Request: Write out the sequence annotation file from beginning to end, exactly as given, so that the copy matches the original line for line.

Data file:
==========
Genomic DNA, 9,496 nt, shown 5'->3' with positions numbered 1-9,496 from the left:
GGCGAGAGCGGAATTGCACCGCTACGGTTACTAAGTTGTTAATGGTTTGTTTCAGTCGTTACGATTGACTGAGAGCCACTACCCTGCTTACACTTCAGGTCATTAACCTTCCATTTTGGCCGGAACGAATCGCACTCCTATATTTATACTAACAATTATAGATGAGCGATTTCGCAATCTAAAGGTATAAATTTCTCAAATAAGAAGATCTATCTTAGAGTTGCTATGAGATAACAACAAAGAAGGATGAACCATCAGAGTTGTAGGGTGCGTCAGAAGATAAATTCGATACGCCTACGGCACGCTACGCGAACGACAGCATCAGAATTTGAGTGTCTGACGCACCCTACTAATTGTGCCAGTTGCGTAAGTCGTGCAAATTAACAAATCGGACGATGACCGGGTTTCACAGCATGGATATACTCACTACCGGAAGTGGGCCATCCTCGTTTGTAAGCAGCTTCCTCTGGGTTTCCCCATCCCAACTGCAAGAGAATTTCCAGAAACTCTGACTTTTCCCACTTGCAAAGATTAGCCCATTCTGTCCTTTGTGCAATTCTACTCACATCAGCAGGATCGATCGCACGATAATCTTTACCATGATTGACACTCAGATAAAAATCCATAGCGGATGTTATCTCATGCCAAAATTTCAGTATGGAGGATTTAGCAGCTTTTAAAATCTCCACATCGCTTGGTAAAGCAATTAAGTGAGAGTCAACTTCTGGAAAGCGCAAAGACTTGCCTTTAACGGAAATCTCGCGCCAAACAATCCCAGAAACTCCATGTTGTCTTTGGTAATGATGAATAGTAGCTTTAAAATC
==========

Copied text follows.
Genomic DNA, 9,496 nt, shown 5'->3' with positions numbered 1-9,496 from the left:
GGCGAGAGCGGAATTGCACCGCTACGGTTACTAAGTTGTTAATGGTTTGTTTCAGTCGTTACGATTGACTGAGAGCCACTACCCTGCTTACACTTCAGGTCATTAACCTTCCATTTTGGCCGGAACGAATCGCACTCCTATATTTATACTAACAATTATAGATGAGCGATTTCGCAATCTAAAGGTATAAATTTCTCAAATAAGAAGATCTATCTTAGAGTTGCTATGAGATAACAACAAAGAAGGATGAACCATCAGAGTTGTAGGGTGCGTCAGAAGATAAATTCGATACGCCTACGGCACGCTACGCGAACGACAGCATCAGAATTTGAGTGTCTGACGCACCCTACTAATTGTGCCAGTTGCGTAAGTCGTGCAAATTAACAAATCGGACGATGACCGGGTTTCACAGCATGGATATACTCACTACCGGAAGTGGGCCATCCTCGTTTGTAAGCAGCTTCCTCTGGGTTTCCCCATCCCAACTGCAAGAGAATTTCCAGAAACTCTGACTTTTCCCACTTGCAAAGATTAGCCCATTCTGTCCTTTGTGCAATTCTACTCACATCAGCAGGATCGATCGCACGATAATCTTTACCATGATTGACACTCAGATAAAAATCCATAGCGGATGTTATCTCATGCCAAAATTTCAGTATGGAGGATTTAGCAGCTTTTAAAATCTCCACATCGCTTGGTAAAGCAATTAAGTGAGAGTCAACTTCTGGAAAGCGCAAAGACTTGCCTTTAACGGAAATCTCGCGCCAAACAATCCCAGAAACTCCATGTTGTCTTTGGTAATGATGAATAGTAGCTTTAAAATC